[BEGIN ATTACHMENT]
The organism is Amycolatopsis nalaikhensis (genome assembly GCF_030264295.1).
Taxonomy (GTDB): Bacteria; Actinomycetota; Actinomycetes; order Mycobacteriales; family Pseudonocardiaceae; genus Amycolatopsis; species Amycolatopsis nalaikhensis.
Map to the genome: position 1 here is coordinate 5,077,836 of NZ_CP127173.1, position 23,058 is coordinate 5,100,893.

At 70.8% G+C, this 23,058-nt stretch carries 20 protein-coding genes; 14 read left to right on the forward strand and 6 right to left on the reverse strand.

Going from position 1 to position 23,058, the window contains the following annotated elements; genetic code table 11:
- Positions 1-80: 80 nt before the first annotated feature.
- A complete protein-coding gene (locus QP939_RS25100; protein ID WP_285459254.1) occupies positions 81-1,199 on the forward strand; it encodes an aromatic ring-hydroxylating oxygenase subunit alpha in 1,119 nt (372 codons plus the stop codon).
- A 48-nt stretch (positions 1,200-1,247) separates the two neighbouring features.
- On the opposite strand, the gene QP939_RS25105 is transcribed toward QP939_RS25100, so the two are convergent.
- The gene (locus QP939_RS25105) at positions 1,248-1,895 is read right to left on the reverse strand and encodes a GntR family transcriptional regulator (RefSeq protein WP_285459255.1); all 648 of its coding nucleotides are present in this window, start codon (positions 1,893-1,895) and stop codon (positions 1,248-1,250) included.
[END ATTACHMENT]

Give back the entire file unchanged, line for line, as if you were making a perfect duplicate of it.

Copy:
The organism is Amycolatopsis nalaikhensis (genome assembly GCF_030264295.1).
Taxonomy (GTDB): Bacteria; Actinomycetota; Actinomycetes; order Mycobacteriales; family Pseudonocardiaceae; genus Amycolatopsis; species Amycolatopsis nalaikhensis.
Map to the genome: position 1 here is coordinate 5,077,836 of NZ_CP127173.1, position 23,058 is coordinate 5,100,893.

At 70.8% G+C, this 23,058-nt stretch carries 20 protein-coding genes; 14 read left to right on the forward strand and 6 right to left on the reverse strand.

Going from position 1 to position 23,058, the window contains the following annotated elements; genetic code table 11:
- Positions 1-80: 80 nt before the first annotated feature.
- A complete protein-coding gene (locus QP939_RS25100; protein ID WP_285459254.1) occupies positions 81-1,199 on the forward strand; it encodes an aromatic ring-hydroxylating oxygenase subunit alpha in 1,119 nt (372 codons plus the stop codon).
- A 48-nt stretch (positions 1,200-1,247) separates the two neighbouring features.
- On the opposite strand, the gene QP939_RS25105 is transcribed toward QP939_RS25100, so the two are convergent.
- The gene (locus QP939_RS25105) at positions 1,248-1,895 is read right to left on the reverse strand and encodes a GntR family transcriptional regulator (RefSeq protein WP_285459255.1); all 648 of its coding nucleotides are present in this window, start codon (positions 1,893-1,895) and stop codon (positions 1,248-1,250) included.